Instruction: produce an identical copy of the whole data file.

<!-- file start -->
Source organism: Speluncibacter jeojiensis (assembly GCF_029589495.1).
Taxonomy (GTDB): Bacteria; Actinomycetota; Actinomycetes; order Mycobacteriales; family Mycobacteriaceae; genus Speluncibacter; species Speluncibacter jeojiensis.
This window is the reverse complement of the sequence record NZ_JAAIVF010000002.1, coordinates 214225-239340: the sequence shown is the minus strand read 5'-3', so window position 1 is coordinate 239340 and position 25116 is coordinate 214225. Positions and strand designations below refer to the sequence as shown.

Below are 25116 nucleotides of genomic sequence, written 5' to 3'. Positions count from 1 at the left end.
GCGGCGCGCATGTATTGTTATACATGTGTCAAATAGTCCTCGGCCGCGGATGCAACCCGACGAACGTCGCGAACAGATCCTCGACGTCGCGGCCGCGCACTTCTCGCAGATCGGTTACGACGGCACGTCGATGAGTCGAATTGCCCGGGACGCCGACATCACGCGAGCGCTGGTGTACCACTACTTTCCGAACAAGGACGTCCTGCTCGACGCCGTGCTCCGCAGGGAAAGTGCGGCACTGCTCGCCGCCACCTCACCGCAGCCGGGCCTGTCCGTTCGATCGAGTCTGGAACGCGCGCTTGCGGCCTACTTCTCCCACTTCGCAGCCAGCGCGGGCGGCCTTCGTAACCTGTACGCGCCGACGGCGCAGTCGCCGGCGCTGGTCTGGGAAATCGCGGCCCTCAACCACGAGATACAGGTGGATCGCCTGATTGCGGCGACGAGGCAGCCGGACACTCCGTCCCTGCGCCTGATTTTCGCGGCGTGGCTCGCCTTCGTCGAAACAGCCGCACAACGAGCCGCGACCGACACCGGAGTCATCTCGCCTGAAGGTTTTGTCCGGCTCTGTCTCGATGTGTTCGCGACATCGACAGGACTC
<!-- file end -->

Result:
Source organism: Speluncibacter jeojiensis (assembly GCF_029589495.1).
Taxonomy (GTDB): Bacteria; Actinomycetota; Actinomycetes; order Mycobacteriales; family Mycobacteriaceae; genus Speluncibacter; species Speluncibacter jeojiensis.
This window is the reverse complement of the sequence record NZ_JAAIVF010000002.1, coordinates 214225-239340: the sequence shown is the minus strand read 5'-3', so window position 1 is coordinate 239340 and position 25116 is coordinate 214225. Positions and strand designations below refer to the sequence as shown.

Below are 25116 nucleotides of genomic sequence, written 5' to 3'. Positions count from 1 at the left end.
GCGGCGCGCATGTATTGTTATACATGTGTCAAATAGTCCTCGGCCGCGGATGCAACCCGACGAACGTCGCGAACAGATCCTCGACGTCGCGGCCGCGCACTTCTCGCAGATCGGTTACGACGGCACGTCGATGAGTCGAATTGCCCGGGACGCCGACATCACGCGAGCGCTGGTGTACCACTACTTTCCGAACAAGGACGTCCTGCTCGACGCCGTGCTCCGCAGGGAAAGTGCGGCACTGCTCGCCGCCACCTCACCGCAGCCGGGCCTGTCCGTTCGATCGAGTCTGGAACGCGCGCTTGCGGCCTACTTCTCCCACTTCGCAGCCAGCGCGGGCGGCCTTCGTAACCTGTACGCGCCGACGGCGCAGTCGCCGGCGCTGGTCTGGGAAATCGCGGCCCTCAACCACGAGATACAGGTGGATCGCCTGATTGCGGCGACGAGGCAGCCGGACACTCCGTCCCTGCGCCTGATTTTCGCGGCGTGGCTCGCCTTCGTCGAAACAGCCGCACAACGAGCCGCGACCGACACCGGAGTCATCTCGCCTGAAGGTTTTGTCCGGCTCTGTCTCGATGTGTTCGCGACATCGACAGGACTC